Football is a winning treatment for elderly people with prediabetes
Playing football is great for your health and could even stave off type 2 diabetes. New study in the Faroe Islands reveals improvements in overall health among middle-aged and elderly prediabetic men and women who enjoy a regular kickabout.
For elderly prediabetics, playing football could pave the way to a much healthier life.
For the first time, we have shown that combining specific types of exercise and dietary changes could stave off the development of type 2 diabetes among elderly patients already suffering from prediabetes, which is the precursor for developing full diabetes.
The majority of prediabetics go on to develop type 2 diabetes and improving the health of these patients could help address rising levels of obesity and type 2 diabetes around the world.
Prediabetics experience poor blood glucose regulation and a myriad of other health problems including obesity, arterial hypertension, and low physical fitness. So, for these patients, endurance or strength training alone may not provide the optimal treatment.
These patients are likely to require dietary changes combined with complex exercise training regimes to lose weight while avoiding the loss of muscle mass. And this is where football is key.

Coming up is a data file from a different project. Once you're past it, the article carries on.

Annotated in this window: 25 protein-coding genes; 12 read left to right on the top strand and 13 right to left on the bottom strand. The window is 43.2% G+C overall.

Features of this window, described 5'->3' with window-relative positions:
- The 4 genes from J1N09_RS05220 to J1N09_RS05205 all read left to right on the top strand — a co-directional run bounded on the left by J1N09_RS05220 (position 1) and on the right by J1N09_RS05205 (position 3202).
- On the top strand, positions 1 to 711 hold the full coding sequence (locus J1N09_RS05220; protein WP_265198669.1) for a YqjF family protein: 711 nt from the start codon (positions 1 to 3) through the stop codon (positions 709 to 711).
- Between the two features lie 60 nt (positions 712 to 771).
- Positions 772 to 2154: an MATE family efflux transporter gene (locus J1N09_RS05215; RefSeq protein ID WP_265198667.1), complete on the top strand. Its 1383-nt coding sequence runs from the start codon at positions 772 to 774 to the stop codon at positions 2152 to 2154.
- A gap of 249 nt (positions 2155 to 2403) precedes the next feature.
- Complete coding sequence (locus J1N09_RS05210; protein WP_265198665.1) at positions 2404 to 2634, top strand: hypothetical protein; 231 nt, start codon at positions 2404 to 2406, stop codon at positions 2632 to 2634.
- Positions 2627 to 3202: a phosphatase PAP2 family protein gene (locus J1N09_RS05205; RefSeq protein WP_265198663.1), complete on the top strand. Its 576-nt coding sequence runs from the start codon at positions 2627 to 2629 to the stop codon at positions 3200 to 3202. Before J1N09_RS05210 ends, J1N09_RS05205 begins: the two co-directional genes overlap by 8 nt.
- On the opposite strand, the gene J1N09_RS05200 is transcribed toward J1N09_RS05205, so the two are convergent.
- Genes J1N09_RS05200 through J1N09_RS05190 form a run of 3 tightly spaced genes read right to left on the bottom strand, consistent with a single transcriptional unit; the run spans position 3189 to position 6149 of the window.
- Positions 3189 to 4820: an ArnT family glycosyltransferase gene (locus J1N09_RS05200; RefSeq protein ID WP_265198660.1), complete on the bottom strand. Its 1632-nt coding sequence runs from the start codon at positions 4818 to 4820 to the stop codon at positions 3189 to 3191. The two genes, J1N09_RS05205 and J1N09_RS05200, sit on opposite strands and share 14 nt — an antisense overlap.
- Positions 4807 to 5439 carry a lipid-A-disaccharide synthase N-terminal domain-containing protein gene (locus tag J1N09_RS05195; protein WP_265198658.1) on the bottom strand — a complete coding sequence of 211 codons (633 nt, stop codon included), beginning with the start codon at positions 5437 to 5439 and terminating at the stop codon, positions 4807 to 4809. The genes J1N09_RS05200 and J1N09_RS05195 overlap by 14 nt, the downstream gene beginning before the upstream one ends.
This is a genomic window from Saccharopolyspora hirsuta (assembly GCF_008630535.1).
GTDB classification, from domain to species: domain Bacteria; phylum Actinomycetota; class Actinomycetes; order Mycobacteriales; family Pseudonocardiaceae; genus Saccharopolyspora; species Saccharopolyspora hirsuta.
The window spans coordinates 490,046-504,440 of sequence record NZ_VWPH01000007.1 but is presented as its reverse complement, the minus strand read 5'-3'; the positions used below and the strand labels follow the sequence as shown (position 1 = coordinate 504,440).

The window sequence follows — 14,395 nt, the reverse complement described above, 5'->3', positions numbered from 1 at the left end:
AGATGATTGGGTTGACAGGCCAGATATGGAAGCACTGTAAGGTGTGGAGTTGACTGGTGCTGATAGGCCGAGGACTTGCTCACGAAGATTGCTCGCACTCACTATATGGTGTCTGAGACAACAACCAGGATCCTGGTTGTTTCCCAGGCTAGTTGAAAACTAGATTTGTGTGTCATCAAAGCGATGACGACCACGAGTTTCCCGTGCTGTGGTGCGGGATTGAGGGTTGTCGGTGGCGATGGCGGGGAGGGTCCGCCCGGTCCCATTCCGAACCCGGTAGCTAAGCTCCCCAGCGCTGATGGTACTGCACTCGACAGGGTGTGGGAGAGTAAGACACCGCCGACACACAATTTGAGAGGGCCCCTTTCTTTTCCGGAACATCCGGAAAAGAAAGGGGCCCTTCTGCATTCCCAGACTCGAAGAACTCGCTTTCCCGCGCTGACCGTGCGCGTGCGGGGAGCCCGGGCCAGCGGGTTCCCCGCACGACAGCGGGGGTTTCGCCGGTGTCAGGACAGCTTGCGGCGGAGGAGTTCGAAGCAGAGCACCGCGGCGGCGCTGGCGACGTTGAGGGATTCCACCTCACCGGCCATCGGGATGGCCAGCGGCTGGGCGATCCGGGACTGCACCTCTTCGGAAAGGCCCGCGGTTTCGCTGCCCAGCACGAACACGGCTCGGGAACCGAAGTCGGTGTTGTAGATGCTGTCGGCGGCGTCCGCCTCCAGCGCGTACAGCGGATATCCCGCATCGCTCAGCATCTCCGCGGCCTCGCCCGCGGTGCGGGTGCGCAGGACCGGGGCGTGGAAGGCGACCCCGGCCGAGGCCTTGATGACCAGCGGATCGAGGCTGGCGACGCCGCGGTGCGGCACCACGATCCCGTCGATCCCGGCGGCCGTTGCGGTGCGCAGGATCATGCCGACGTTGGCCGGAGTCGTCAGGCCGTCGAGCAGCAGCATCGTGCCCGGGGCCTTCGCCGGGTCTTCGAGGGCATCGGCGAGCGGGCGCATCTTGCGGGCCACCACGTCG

Our results are published in the Scandinavian Journal of Medicine and Science in Sports, as a part of a ‘Football is Medicine’ special issue.
Football is close to a miracle cure for some
The health benefits of recreational football training, known as the 'Football is Medicine' concept, has been thoroughly studied during the past decade.
It proves to be a complex exercise training method with broad-spectrum health benefits such as improved blood glucose regulation, and thus lowers the risk of developing prediabetes.
It also leads to improved fitness, favorable changes in body composition, and lower blood pressure. You can read more about the ‘Football is Medicine’ concept below.
Our study is the first to test the effectiveness of football as a treatment for physically weak and elderly men and women who already have prediabetes, with the view to prevent the condition escalating to type 2 diabetes later on. We found that playing football has a significant health benefit and we estimate that football reduces the risk of developing cardiovascular disease by 50 percent, assuming that the participants maintained their training and diet regimes.
Kicking and running work for the elderly too